React provides options to reuse cached computations for optimizing performance. One such option is to use the useMemo hook.

The useMemo hook is used to memoize a computation, which means that it caches the result of the computation and only recalculates it if the input values have changed. This can be useful when we have a computation that's expensive or time-consuming, and we want to avoid recalculating it unnecessarily.

Here’s an example:

function MyComponent({ items }) {
const expensiveOperation = useMemo(() => {
// Perform an expensive computation here
// ...
return result;
}, [items]);

return (
<div>
{items.map((item) => (
<Item key={item.id} item={item} expensiveOperation={expensiveOperation} />
))}
</div>
);
}

function Item({ item, expensiveOperation }) {
return (
<div>
<p>{item.name}</p>
<p>{expensiveOperation}</p>
</div>
);
}

In this example, the MyComponent component performs an expensive computation using the useMemo hook. The result of the computation is stored in the expensiveOperation variable, and it's only recalculated if the items prop changes.

The Item component receives the expensiveOperation prop as a cached value, which it can use without recalculating it.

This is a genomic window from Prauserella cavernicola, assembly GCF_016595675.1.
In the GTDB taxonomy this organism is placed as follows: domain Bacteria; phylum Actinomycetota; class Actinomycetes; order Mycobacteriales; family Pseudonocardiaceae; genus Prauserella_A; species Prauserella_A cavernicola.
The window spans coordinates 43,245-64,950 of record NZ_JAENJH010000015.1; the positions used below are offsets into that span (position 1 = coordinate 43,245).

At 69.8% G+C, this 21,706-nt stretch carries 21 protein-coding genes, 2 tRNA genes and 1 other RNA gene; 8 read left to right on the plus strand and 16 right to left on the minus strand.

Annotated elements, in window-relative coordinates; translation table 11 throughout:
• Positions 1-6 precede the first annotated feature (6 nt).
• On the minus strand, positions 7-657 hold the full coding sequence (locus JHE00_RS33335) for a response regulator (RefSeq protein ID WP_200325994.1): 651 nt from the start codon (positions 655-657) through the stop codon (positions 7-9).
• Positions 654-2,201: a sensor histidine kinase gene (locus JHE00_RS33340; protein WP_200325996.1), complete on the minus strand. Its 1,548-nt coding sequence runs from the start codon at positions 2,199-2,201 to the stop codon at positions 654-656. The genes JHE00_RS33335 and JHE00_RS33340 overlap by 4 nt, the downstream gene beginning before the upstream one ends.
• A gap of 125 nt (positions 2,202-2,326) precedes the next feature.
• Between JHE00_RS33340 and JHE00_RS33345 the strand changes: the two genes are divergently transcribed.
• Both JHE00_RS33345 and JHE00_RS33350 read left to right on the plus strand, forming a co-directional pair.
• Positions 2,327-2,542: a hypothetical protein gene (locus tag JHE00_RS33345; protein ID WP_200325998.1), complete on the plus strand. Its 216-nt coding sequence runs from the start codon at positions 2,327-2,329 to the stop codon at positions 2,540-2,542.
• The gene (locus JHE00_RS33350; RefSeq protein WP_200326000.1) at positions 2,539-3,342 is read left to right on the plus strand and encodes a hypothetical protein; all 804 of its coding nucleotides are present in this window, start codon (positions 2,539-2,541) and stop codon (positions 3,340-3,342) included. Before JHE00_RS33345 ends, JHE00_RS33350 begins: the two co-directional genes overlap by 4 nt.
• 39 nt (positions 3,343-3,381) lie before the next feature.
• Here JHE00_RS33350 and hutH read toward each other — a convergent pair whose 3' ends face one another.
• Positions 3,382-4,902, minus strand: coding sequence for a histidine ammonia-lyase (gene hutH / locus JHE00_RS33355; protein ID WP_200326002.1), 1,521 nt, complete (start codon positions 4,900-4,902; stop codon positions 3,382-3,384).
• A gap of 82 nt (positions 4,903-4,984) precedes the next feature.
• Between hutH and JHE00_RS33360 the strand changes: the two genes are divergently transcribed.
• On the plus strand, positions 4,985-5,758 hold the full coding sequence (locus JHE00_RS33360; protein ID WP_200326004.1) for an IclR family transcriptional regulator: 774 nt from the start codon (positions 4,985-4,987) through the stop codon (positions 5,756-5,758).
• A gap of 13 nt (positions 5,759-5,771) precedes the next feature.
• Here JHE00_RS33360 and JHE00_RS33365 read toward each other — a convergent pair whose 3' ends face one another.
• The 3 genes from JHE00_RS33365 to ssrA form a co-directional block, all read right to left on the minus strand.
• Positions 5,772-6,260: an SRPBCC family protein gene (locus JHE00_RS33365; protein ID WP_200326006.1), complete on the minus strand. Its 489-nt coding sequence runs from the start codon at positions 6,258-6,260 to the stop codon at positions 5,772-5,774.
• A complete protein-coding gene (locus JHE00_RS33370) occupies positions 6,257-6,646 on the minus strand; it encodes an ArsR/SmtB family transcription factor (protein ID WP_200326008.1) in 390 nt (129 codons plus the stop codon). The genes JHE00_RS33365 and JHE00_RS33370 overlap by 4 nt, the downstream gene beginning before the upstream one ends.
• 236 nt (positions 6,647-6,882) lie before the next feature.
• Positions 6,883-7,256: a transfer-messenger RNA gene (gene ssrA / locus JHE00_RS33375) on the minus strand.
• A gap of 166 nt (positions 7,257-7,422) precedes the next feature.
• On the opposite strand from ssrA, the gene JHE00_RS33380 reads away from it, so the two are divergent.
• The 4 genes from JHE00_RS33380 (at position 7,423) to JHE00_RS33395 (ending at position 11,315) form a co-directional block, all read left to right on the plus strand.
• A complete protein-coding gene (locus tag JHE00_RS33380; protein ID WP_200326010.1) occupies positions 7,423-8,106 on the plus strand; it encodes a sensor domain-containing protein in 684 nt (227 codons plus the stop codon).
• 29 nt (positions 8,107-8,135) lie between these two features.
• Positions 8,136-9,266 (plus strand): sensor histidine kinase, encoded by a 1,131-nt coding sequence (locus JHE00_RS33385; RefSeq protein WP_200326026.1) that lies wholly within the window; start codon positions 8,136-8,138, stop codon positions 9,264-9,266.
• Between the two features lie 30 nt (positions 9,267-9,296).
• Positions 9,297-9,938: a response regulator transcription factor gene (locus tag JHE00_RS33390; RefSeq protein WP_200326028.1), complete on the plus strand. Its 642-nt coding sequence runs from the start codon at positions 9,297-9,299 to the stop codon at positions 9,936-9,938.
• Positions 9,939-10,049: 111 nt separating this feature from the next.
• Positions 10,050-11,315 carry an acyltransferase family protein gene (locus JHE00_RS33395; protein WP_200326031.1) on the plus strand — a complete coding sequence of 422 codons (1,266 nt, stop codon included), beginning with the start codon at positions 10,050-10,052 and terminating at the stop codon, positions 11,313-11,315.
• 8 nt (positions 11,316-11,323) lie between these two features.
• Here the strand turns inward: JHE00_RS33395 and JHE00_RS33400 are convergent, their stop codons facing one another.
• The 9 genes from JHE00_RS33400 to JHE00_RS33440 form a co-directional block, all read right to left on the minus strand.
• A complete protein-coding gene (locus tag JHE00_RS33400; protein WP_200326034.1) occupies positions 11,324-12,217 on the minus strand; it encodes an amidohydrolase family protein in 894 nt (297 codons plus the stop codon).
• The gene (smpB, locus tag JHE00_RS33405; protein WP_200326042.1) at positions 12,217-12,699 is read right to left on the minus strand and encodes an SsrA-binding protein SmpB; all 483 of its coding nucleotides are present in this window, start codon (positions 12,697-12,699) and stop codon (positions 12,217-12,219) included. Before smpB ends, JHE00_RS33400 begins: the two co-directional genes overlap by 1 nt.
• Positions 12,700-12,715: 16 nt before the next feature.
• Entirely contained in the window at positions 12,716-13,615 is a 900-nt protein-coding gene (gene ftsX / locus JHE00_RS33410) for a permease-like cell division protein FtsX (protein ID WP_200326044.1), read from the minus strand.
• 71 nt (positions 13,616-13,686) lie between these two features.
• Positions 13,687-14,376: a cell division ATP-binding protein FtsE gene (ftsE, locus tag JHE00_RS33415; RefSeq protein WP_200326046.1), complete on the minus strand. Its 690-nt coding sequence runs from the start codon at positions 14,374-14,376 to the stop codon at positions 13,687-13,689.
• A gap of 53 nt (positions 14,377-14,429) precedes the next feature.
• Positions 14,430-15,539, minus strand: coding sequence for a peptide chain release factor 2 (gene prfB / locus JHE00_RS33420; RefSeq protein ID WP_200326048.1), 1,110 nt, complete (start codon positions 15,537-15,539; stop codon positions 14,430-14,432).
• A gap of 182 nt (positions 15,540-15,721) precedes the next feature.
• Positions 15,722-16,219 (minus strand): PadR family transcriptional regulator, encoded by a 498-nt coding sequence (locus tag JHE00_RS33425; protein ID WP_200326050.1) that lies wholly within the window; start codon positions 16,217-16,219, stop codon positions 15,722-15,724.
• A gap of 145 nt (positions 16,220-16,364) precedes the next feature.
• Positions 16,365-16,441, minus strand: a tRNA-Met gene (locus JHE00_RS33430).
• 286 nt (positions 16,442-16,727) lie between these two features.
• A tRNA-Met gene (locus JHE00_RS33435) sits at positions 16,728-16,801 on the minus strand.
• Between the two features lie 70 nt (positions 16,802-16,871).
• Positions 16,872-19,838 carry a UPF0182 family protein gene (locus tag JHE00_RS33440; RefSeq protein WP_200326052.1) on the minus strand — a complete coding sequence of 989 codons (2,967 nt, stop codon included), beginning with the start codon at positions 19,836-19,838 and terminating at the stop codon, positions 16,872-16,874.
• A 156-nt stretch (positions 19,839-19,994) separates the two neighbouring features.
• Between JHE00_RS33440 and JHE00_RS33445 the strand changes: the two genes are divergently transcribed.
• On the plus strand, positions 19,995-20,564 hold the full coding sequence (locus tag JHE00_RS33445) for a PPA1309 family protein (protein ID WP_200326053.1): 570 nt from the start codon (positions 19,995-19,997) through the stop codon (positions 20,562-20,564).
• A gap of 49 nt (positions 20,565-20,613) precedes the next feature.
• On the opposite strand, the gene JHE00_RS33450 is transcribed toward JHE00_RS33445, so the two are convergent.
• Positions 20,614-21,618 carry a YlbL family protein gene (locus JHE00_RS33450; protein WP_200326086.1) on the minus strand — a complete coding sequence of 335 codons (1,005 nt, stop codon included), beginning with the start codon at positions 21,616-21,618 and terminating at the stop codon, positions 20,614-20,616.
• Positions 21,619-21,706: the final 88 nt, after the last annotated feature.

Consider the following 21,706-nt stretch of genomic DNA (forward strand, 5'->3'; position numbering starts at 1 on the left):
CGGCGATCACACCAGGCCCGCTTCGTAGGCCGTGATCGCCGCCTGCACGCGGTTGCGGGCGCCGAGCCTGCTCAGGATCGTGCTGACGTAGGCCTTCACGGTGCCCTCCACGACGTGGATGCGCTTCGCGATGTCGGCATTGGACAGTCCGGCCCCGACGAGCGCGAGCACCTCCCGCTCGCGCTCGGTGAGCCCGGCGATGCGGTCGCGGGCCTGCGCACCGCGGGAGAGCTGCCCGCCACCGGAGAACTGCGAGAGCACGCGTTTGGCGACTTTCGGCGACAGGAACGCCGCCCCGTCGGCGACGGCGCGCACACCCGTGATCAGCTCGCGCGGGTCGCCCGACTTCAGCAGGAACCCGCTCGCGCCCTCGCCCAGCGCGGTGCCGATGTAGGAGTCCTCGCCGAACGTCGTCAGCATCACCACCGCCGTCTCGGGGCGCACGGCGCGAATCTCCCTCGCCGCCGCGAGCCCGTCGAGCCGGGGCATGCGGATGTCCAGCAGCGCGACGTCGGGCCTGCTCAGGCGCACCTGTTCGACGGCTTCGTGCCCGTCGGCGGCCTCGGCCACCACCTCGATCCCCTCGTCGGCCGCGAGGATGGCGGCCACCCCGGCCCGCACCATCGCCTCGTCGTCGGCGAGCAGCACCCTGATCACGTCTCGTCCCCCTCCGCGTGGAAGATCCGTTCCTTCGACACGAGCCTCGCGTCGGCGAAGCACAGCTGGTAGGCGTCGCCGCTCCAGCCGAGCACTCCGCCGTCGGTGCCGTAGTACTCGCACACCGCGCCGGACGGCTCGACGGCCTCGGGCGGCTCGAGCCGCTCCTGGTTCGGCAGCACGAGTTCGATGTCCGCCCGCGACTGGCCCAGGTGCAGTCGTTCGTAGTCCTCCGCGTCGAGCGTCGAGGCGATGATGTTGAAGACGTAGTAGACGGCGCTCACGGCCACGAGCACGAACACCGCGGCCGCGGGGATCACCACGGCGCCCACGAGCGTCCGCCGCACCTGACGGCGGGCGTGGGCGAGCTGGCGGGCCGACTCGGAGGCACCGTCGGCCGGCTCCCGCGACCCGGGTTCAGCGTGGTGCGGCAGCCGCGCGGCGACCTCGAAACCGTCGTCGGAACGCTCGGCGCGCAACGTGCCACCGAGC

By using the useMemo hook, we can avoid unnecessary recalculations of expensive computations and improve the performance of our React applications.

React.memo is a function that takes a component as its argument and returns a new memoized component. The memoized component only re-renders when its props have changed.

Here’s an example:

function MyComponent({ prop1, prop2 }) {
// component logic here
}

export default React.memo(MyComponent);

In this example, the MyComponent is wrapped with React.memo. The resulting memoized component will only re-render if the values of prop1 or prop2 have changed.

React.memo works by comparing the previous and current props using a shallow comparison. If the props are the same, the component is not re-rendered and the cached result is returned instead. If the props have changed, the component is re-rendered and the new result is cached.

Memoize Context Values

When using context, make sure to memoize the value property if it’s not a number, string, or boolean. This ensures that the component only re-renders when the context value changes.

Here’s an example:

const Component = () => {
const memoizedValue = useMemo(() => ({ value }), []);

return (
<Context.Provider ={memoizedValue}>
{children}
<Context.Provider>
)
}

React Server Components

React Server Components (RSC) have the potential to significantly improve the performance of server-side rendering (SSR) in React applications. This is because RSC allows the server to render only the necessary parts of the component tree, rather than rendering the entire tree, which can improve the efficiency of data transfer and lead to faster initial page loads.

How to debug your components?

I created a hook called useRerender to detect component mount, unmount & re-renders.

Example:

import { useRerender } from "use-is-rerender";

const Button = () => {
useRerender();
return <button>Click</button>;
};

Result in console:

Component mounted
Component <Button /> re-render with props { x : y }
Component unmounted

Github (https://github.com/geobde/useRerender)